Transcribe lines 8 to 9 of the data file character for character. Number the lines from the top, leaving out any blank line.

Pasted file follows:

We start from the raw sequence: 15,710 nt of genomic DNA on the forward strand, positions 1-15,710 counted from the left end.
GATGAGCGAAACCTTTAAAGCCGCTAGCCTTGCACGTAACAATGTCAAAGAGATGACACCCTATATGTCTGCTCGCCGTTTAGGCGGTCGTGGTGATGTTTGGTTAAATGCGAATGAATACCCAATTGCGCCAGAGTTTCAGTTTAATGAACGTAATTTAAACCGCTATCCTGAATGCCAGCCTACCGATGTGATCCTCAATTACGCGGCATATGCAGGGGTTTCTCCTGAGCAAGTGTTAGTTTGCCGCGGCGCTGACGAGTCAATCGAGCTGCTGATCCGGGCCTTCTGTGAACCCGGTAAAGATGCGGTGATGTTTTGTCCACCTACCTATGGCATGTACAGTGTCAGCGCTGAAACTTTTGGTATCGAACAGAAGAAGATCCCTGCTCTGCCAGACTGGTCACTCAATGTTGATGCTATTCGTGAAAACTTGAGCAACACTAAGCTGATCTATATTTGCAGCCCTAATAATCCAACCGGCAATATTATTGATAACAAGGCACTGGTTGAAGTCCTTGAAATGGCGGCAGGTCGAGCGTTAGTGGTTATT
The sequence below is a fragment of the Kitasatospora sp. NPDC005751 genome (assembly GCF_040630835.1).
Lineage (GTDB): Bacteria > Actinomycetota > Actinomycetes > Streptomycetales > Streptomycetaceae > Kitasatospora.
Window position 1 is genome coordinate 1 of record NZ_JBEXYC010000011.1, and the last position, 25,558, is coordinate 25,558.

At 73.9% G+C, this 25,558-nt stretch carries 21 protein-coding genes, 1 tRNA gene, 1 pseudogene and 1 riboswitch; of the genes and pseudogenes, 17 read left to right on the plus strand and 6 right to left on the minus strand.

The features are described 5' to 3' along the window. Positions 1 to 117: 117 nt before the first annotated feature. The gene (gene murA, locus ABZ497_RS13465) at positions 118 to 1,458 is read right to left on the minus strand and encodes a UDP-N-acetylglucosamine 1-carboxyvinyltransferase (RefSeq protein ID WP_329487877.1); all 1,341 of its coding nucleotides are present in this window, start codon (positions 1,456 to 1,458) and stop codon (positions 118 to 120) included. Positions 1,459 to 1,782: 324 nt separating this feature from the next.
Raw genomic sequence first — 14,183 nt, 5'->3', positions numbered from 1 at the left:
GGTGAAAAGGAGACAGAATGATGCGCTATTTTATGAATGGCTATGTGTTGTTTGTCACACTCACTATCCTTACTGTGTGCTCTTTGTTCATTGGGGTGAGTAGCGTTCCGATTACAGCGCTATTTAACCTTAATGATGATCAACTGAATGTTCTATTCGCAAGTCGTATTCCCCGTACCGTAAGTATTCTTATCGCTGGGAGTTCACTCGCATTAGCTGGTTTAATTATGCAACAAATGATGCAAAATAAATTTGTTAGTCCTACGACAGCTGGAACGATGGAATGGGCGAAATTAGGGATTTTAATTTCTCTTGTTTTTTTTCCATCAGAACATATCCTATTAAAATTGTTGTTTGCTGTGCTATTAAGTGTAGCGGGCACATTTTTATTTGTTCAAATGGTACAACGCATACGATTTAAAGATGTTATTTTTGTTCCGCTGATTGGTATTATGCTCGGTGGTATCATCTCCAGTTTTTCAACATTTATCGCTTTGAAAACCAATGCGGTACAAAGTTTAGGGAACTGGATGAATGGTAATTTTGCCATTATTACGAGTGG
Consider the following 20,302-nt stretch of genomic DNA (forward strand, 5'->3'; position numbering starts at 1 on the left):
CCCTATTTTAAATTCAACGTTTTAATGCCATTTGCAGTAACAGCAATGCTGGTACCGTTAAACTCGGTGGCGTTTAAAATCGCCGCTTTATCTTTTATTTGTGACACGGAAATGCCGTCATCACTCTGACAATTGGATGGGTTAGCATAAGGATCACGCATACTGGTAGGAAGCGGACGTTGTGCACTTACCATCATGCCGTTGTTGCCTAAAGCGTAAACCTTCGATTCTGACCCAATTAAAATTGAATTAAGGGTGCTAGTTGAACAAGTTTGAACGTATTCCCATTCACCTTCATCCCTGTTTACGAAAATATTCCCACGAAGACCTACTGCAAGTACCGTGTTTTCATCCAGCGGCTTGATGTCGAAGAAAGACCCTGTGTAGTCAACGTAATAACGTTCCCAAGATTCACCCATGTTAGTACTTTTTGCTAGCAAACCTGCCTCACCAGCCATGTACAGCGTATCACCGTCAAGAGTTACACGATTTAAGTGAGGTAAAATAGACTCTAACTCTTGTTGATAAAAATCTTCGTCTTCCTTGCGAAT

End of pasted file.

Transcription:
Raw genomic sequence first — 14,183 nt, 5'->3', positions numbered from 1 at the left:
GGTGAAAAGGAGACAGAATGATGCGCTATTTTATGAATGGCTATGTGTTGTTTGTCACACTCACTATCCTTACTGTGTGCTCTTTGTTCATTGGGGTGAGTAGCGTTCCGATTACAGCGCTATTTAACCTTAATGATGATCAACTGAATGTTCTATTCGCAAGTCGTATTCCCCGTACCGTAAGTATTCTTATCGCTGGGAGTTCACTCGCATTAGCTGGTTTAATTATGCAACAAATGATGCAAAATAAATTTGTTAGTCCTACGACAGCTGGAACGATGGAATGGGCGAAATTAGGGATTTTAATTTCTCTTGTTTTTTTTCCATCAGAACATATCCTATTAAAATTGTTGTTTGCTGTGCTATTAAGTGTAGCGGGCACATTTTTATTTGTTCAAATGGTACAACGCATACGATTTAAAGATGTTATTTTTGTTCCGCTGATTGGTATTATGCTCGGTGGTATCATCTCCAGTTTTTCAACATTTATCGCTTTGAAAACCAATGCGGTACAAAGTTTAGGGAACTGGATGAATGGTAATTTTGCCATTATTACGAGTGG